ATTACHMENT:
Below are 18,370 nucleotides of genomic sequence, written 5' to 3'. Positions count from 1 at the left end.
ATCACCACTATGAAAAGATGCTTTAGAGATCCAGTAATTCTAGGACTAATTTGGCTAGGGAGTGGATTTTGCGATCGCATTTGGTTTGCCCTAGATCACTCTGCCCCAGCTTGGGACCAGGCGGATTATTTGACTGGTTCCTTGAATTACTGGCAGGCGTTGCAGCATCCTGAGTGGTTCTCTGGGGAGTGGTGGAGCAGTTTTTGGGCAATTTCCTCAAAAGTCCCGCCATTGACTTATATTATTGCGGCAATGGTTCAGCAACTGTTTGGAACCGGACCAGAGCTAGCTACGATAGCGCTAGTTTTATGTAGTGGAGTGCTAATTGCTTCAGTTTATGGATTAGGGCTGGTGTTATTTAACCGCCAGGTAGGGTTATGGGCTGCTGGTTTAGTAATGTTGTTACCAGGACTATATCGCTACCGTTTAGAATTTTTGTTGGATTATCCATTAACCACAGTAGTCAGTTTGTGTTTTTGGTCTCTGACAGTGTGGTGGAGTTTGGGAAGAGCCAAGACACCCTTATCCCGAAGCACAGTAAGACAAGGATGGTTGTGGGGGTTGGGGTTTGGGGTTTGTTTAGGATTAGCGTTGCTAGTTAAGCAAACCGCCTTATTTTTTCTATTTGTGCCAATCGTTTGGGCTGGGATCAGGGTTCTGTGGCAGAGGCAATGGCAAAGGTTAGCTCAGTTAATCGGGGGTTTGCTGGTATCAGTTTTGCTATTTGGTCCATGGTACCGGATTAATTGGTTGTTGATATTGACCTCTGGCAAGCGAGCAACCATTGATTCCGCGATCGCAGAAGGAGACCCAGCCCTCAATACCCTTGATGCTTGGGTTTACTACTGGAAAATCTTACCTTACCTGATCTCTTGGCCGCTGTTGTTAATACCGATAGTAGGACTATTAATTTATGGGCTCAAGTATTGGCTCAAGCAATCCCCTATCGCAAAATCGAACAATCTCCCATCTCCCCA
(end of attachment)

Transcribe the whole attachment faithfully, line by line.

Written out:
Below are 18,370 nucleotides of genomic sequence, written 5' to 3'. Positions count from 1 at the left end.
ATCACCACTATGAAAAGATGCTTTAGAGATCCAGTAATTCTAGGACTAATTTGGCTAGGGAGTGGATTTTGCGATCGCATTTGGTTTGCCCTAGATCACTCTGCCCCAGCTTGGGACCAGGCGGATTATTTGACTGGTTCCTTGAATTACTGGCAGGCGTTGCAGCATCCTGAGTGGTTCTCTGGGGAGTGGTGGAGCAGTTTTTGGGCAATTTCCTCAAAAGTCCCGCCATTGACTTATATTATTGCGGCAATGGTTCAGCAACTGTTTGGAACCGGACCAGAGCTAGCTACGATAGCGCTAGTTTTATGTAGTGGAGTGCTAATTGCTTCAGTTTATGGATTAGGGCTGGTGTTATTTAACCGCCAGGTAGGGTTATGGGCTGCTGGTTTAGTAATGTTGTTACCAGGACTATATCGCTACCGTTTAGAATTTTTGTTGGATTATCCATTAACCACAGTAGTCAGTTTGTGTTTTTGGTCTCTGACAGTGTGGTGGAGTTTGGGAAGAGCCAAGACACCCTTATCCCGAAGCACAGTAAGACAAGGATGGTTGTGGGGGTTGGGGTTTGGGGTTTGTTTAGGATTAGCGTTGCTAGTTAAGCAAACCGCCTTATTTTTTCTATTTGTGCCAATCGTTTGGGCTGGGATCAGGGTTCTGTGGCAGAGGCAATGGCAAAGGTTAGCTCAGTTAATCGGGGGTTTGCTGGTATCAGTTTTGCTATTTGGTCCATGGTACCGGATTAATTGGTTGTTGATATTGACCTCTGGCAAGCGAGCAACCATTGATTCCGCGATCGCAGAAGGAGACCCAGCCCTCAATACCCTTGATGCTTGGGTTTACTACTGGAAAATCTTACCTTACCTGATCTCTTGGCCGCTGTTGTTAATACCGATAGTAGGACTATTAATTTATGGGCTCAAGTATTGGCTCAAGCAATCCCCTATCGCAAAATCGAACAATCTCCCATCTCCCCA